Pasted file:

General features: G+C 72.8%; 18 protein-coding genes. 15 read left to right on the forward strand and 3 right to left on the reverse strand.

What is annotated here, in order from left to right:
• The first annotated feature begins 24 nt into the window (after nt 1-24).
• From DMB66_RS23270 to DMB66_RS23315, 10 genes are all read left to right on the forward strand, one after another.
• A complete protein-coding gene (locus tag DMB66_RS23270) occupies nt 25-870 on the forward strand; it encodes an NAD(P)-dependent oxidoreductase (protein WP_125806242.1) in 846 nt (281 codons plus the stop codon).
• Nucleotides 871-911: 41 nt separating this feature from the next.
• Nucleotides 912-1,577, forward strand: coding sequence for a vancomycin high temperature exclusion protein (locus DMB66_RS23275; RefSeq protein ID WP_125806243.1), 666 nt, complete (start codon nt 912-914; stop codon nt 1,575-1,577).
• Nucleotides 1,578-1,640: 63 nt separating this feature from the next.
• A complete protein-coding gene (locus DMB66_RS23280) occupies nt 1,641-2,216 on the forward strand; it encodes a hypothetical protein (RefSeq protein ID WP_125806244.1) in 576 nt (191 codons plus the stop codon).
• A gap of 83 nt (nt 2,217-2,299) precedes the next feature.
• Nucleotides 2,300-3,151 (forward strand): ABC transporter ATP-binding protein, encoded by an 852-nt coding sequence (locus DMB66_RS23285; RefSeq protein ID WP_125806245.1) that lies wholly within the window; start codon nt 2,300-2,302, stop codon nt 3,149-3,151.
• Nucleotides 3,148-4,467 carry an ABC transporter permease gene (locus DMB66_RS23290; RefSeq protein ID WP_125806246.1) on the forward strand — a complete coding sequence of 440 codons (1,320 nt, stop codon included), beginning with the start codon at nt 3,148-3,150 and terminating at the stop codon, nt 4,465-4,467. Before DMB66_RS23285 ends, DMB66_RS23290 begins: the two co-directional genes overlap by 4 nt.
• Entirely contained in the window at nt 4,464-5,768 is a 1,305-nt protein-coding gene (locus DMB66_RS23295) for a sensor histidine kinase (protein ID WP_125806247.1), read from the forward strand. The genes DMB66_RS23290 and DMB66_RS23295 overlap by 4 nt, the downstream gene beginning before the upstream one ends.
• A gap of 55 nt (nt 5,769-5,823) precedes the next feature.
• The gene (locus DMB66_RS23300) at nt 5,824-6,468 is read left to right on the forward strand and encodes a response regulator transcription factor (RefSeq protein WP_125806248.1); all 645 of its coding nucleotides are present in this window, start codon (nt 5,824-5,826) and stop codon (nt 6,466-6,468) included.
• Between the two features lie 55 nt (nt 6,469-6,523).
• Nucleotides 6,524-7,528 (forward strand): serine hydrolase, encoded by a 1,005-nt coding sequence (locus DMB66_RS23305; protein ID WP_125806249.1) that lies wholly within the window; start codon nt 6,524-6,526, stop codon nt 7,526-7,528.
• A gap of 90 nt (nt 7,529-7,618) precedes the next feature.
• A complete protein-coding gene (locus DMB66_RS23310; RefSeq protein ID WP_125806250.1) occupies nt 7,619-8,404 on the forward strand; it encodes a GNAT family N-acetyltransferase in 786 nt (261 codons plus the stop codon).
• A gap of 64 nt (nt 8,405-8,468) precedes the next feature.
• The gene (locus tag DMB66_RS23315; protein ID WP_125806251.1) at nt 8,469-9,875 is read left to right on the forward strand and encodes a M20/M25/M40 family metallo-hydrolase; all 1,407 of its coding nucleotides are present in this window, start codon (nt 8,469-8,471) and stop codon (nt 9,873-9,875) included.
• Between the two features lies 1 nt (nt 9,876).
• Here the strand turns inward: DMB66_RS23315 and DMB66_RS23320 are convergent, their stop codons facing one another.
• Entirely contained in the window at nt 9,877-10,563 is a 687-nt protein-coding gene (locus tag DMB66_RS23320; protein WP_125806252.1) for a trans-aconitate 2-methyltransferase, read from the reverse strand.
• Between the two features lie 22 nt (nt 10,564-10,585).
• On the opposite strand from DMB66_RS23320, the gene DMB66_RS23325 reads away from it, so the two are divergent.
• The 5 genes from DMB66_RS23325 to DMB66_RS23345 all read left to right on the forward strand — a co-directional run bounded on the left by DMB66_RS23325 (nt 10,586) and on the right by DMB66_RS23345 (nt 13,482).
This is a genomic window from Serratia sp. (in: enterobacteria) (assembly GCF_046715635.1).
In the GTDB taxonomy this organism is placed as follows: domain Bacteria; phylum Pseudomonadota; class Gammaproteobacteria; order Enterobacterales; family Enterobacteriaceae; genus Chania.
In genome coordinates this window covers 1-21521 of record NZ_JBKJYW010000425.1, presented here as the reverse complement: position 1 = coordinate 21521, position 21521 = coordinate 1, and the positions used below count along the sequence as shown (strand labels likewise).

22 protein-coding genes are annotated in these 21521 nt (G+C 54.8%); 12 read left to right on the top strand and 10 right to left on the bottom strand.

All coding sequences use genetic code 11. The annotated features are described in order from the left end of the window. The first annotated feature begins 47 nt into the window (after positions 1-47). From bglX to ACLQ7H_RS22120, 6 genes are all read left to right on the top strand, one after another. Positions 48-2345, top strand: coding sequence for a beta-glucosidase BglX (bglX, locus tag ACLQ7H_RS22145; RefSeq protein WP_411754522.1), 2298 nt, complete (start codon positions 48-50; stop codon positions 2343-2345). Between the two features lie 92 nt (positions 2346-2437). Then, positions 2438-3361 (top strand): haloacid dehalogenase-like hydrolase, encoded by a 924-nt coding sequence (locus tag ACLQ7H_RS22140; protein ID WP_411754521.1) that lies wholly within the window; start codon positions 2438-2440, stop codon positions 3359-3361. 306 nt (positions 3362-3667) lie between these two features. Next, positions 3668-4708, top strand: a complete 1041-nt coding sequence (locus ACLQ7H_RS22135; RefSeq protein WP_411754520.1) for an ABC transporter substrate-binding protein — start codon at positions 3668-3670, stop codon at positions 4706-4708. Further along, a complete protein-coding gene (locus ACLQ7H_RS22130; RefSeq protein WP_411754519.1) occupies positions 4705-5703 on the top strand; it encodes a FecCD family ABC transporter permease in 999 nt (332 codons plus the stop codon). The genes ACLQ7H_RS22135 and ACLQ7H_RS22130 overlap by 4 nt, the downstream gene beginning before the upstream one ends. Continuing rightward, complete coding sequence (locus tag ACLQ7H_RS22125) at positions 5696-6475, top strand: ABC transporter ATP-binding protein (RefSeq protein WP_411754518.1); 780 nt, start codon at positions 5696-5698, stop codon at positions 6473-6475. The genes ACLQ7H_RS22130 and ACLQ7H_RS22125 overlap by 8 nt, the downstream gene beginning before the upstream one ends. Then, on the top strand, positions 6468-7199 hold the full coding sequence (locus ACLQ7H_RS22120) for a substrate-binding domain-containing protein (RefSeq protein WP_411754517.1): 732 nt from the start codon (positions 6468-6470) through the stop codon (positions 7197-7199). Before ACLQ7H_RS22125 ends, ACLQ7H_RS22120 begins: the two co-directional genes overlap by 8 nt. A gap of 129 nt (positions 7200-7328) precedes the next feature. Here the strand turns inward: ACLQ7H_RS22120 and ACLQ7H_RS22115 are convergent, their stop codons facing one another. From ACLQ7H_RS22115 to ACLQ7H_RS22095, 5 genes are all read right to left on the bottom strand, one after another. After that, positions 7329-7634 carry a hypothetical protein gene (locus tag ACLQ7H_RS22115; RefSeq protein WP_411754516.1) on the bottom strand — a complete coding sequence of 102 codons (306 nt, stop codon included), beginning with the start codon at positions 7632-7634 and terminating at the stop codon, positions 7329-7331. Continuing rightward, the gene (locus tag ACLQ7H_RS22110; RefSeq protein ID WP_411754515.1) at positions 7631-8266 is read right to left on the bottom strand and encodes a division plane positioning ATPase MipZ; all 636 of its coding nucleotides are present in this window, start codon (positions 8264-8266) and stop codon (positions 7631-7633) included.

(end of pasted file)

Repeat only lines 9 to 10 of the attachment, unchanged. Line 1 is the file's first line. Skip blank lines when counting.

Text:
• A complete protein-coding gene (locus DMB66_RS23280) occupies nt 1,641-2,216 on the forward strand; it encodes a hypothetical protein (RefSeq protein ID WP_125806244.1) in 576 nt (191 codons plus the stop codon).
• A gap of 83 nt (nt 2,217-2,299) precedes the next feature.